• ToolGuy I appreciate the thoughtful comments from the little people here, and I would like to remind everyone that Ford Motor Company offers a full range of vehicles which are ideal for any driving environment including New York City. The size and weight our of product portfolio has been fully and completely optimized to be friendly to the planet and friendly to pedestrians while consuming the bare minimum of resources from our precious planet (I am of course a lifelong environmentalist). Plus, our performance models will help you move forward and upward by conquering obstacles and limits such as congestion and your fellow humans more quickly at a higher rate of speed. I invite you to learn more at our website.Signed, William Clay Ford Jr.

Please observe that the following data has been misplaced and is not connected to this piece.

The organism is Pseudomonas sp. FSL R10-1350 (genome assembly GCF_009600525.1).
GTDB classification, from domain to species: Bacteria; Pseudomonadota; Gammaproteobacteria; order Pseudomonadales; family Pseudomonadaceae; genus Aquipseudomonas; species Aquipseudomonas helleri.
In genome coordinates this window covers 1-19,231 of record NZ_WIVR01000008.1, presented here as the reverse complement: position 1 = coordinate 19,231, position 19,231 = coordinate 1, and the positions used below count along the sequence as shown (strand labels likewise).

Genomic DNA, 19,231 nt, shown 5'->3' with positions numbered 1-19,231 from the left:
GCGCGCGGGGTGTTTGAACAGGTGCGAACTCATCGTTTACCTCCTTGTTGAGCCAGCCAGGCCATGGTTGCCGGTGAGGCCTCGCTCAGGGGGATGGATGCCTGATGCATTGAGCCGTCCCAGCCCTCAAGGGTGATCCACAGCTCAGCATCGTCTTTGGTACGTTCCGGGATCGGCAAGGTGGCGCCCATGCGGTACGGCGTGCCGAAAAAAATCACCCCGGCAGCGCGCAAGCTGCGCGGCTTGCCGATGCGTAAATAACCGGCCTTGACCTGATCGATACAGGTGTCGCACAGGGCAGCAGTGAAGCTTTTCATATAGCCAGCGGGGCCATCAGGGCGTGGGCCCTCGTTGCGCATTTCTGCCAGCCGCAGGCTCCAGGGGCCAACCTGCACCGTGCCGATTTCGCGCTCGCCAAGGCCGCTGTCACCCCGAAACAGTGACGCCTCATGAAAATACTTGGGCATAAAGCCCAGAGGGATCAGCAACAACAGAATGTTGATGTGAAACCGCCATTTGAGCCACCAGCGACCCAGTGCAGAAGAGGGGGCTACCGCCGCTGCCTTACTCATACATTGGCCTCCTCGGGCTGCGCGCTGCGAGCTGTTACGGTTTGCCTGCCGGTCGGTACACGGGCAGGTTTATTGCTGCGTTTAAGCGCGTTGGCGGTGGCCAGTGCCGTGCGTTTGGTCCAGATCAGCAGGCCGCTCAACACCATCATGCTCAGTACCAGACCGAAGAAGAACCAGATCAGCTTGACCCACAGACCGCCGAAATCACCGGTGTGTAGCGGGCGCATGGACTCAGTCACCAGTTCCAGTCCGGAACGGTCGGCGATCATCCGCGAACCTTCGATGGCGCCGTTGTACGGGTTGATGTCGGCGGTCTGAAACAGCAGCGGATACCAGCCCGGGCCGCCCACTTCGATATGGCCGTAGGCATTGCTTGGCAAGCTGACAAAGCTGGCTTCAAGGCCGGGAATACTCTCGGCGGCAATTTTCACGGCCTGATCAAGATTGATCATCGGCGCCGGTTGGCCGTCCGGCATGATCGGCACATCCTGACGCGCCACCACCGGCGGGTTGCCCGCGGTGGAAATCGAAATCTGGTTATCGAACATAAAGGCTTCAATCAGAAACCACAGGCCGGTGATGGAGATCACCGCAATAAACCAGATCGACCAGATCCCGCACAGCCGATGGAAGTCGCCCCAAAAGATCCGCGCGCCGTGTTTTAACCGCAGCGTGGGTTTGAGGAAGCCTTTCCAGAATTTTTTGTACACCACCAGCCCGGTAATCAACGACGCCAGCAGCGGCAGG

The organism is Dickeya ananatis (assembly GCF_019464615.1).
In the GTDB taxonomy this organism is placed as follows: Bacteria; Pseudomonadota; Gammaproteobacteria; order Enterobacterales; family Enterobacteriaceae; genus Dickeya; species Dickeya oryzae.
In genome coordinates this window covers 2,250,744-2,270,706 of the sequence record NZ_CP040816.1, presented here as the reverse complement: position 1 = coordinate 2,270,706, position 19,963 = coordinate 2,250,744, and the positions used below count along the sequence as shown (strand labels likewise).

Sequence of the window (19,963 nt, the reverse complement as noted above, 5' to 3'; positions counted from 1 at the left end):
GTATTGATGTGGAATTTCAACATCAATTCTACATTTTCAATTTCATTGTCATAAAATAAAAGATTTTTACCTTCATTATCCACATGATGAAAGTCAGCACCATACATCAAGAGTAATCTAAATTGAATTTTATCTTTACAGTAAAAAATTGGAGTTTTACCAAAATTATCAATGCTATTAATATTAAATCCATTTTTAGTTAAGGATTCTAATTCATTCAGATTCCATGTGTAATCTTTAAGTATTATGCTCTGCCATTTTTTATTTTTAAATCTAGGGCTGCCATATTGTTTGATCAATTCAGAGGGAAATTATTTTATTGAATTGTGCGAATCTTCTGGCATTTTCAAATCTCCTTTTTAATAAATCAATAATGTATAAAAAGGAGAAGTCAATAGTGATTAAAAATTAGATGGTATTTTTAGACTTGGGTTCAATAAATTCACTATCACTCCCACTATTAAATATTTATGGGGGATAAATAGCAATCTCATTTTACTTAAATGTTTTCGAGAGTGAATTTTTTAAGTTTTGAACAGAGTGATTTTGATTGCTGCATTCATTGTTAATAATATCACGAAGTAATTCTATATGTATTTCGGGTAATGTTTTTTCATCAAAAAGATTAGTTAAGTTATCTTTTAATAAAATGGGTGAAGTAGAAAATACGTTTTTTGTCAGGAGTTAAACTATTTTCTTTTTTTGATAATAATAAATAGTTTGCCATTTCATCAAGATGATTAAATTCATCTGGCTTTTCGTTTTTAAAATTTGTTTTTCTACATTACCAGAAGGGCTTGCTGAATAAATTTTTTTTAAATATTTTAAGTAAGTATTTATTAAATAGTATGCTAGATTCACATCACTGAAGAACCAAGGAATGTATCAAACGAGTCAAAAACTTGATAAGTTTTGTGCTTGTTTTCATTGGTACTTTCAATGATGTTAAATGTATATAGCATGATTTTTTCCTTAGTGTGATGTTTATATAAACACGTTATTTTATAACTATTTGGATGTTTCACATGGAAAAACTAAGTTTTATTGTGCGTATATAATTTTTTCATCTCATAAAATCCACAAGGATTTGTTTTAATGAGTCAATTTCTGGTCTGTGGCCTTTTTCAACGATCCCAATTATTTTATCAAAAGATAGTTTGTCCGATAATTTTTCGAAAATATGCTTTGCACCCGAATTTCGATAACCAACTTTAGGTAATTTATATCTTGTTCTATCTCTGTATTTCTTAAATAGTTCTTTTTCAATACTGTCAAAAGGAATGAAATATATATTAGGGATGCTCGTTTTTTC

• George Hughes What ever happened to the American can-do attitude. I know what, it was coopted by the fossil fuel industry in their effort to protect their racket.